It’s been over a year since Colorado began what Sate Governor John Hickenlooper calls “the most ambitious social experiment of the 21st century.” On January 1, 2014, Colorado became the first state to legally sell recreational marijuana. Anyone over the age of 21 can now walk in to a Colorado dispensary and purchase up to 1 ounce of weed (1/4 ounce for non-residents). And foreseeing the inevitable explosion of the industry, entrepreneurs began lining up for a chance to open their very own retail pot shops.

When Colorado’s recreational marijuana laws first took effect, only owners of current medical marijuana businesses could apply for recreational licenses. But six months later, in July 2014, the state opened up the opportunity to any adult with established state residency. What’s more, when the stores opened for business in October of that same year, the State allowed them to specialize; companies could operate as wholesale growers without a storefront, or as stand-alone stores who purchase inventory from suppliers.

Currently, Colorado has licensed more than 300 recreational dispensaries. However, where these dispensaries will open up shop is still unclear. Many cities have bans on recreational marijuana. The state capital, in fact, retains a moratorium on retail license applications from newcomers until 2016. Denver retains the initial laws that first governed marijuana business licensing: only those with existing medical marijuana licenses can apply for a recreational marijuana business license.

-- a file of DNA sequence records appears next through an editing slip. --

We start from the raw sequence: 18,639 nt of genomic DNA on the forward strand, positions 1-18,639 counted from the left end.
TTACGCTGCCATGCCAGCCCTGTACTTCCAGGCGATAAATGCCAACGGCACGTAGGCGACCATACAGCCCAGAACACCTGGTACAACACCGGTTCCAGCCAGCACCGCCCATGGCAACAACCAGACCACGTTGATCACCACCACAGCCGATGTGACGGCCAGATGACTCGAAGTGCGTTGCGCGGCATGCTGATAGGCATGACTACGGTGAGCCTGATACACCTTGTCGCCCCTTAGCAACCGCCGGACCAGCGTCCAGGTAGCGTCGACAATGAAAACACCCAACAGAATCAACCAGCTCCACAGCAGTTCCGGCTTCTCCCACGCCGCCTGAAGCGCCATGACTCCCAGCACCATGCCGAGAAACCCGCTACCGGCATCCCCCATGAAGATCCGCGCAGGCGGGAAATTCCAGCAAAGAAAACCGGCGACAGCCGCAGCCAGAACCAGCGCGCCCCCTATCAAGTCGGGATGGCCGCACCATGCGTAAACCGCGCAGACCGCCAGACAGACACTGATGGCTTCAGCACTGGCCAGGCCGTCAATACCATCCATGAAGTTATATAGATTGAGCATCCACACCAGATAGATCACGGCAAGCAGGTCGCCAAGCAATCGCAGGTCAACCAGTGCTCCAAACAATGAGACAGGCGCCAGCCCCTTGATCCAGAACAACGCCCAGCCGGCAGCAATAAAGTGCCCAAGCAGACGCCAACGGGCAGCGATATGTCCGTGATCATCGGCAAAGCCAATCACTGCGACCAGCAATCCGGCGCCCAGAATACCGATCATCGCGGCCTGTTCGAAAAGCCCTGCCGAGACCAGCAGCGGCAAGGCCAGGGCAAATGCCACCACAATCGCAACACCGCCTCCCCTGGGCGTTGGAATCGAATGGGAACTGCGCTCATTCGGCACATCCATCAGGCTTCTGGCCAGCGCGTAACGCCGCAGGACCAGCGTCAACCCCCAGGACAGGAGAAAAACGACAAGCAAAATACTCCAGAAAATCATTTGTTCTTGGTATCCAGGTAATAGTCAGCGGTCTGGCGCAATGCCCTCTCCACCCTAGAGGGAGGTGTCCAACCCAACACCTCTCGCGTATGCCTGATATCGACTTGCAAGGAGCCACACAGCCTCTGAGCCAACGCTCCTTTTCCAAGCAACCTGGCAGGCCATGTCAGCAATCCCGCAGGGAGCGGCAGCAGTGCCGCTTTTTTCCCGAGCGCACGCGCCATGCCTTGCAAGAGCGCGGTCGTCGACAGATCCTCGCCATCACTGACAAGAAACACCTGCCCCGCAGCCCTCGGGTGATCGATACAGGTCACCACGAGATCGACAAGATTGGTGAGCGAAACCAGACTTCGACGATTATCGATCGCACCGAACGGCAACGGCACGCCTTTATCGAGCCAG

But after reading a recent report from Oakland, California cannabis research firm The ArcView Group, Denver may want to reconsider their restrictions.

According to their report, ArcView deemed legal marijuana the fastest growing industry in the country. They valued it at $2.7 billion in 2014, a 74% jump from its previous value of $1.5 billion. The firm projects that this year alone, value will continue to grow another 32% to around $3.6 billion.

Gains will stem from an increased demand, and it’s only a matter of time before consumers force Denver to meet that demand by broadening the city’s marijuana allowances.

Rep. Jonathan Singer, D-Longmont has been at the forefront of Colorado medical and recreational marijuana regulation. In a Q&A session with The Denver Post, Singer says, “As marijuana becomes more commonplace, we are going to have to find ways for people to [purchase and] consume it legally outside their home in cannabis clubs that work similar to bars.” Singer continues, “If all of this is done safely and efficiently, you will see many of the marijuana bans in different cities start to lift. Once people realize that the sky hasn’t fallen and we are getting new tax revenue for critical services, then local prohibition will fade away.”